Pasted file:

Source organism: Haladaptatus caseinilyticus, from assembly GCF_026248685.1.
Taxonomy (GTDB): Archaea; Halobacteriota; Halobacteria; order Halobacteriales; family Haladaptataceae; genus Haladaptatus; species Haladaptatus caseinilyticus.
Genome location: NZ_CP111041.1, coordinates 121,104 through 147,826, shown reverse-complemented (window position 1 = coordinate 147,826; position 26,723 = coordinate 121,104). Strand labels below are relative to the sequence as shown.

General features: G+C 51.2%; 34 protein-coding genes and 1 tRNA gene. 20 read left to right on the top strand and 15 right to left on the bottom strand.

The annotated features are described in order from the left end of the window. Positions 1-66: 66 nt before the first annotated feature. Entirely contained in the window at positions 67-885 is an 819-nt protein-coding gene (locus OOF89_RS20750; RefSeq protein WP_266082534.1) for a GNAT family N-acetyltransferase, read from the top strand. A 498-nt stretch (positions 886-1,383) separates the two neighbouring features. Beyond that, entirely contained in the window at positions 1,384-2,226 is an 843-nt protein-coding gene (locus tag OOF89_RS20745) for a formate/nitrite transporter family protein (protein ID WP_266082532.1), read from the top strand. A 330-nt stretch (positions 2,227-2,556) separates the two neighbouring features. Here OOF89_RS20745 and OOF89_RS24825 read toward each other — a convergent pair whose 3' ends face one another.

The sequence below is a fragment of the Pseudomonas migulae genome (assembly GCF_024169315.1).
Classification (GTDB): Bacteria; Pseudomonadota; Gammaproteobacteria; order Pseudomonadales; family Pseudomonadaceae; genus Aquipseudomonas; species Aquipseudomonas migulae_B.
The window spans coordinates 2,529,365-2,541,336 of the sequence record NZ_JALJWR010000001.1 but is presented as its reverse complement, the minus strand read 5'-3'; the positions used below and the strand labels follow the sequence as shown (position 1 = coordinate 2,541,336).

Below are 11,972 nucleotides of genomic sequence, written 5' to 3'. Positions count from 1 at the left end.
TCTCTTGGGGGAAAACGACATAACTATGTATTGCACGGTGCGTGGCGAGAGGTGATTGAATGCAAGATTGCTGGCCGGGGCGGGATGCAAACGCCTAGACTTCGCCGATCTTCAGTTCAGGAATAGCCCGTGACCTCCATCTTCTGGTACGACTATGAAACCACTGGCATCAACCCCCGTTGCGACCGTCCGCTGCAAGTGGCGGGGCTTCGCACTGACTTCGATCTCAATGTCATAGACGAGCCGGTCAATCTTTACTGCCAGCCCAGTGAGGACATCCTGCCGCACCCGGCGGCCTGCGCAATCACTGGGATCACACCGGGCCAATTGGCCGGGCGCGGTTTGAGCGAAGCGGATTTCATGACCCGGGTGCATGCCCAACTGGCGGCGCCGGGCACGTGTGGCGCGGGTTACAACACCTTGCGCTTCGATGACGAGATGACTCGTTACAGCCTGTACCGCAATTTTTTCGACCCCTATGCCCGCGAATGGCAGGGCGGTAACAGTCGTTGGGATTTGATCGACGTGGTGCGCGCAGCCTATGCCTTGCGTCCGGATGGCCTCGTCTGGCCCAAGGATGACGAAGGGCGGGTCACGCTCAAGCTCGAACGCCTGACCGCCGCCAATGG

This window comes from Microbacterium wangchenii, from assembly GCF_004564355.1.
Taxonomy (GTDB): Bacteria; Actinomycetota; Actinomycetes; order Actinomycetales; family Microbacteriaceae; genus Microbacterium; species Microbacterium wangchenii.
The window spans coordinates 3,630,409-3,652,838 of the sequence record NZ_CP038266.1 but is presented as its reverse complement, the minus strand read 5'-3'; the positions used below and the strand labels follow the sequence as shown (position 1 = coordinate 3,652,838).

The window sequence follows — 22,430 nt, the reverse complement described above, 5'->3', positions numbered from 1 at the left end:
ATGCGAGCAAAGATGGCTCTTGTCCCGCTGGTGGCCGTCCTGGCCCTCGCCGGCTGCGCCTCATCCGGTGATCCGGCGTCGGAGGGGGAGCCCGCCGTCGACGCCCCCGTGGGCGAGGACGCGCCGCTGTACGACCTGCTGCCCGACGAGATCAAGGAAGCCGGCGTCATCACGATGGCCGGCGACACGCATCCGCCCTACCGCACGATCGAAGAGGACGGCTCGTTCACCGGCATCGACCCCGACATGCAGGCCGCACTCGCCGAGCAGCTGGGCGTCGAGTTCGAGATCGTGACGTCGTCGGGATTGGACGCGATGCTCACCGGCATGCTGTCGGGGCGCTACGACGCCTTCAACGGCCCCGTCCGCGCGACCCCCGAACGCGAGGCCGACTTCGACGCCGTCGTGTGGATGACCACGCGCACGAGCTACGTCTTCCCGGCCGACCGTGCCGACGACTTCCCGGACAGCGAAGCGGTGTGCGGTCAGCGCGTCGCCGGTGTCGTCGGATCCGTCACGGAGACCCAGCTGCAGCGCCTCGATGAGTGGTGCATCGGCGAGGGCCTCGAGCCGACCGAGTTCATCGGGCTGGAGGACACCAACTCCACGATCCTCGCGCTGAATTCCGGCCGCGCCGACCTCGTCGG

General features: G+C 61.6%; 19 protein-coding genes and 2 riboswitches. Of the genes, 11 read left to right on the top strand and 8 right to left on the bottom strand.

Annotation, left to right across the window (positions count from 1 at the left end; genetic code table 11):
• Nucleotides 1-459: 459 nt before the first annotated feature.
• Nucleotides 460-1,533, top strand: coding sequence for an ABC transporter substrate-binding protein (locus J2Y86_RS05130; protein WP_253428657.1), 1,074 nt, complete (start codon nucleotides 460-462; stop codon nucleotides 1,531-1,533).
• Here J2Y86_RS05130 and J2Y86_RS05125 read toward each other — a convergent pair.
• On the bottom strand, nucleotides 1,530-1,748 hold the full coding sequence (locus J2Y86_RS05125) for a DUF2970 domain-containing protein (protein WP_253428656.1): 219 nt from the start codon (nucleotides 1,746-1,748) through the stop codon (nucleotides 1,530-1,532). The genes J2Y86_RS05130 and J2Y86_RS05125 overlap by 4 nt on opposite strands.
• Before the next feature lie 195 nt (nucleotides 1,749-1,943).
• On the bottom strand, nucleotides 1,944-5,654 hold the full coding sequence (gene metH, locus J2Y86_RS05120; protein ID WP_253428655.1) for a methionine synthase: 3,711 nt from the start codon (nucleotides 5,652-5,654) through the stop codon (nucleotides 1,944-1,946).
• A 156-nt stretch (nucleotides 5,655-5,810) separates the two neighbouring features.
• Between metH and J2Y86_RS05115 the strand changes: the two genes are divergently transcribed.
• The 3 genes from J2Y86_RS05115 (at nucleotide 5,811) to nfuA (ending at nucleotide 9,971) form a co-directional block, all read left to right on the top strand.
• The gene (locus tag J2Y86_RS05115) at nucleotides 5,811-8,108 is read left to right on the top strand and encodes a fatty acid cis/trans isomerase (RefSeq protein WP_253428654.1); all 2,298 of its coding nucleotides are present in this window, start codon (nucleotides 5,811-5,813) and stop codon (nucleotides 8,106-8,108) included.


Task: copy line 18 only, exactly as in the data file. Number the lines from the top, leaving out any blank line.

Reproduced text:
• Nucleotides 1-459: 459 nt before the first annotated feature.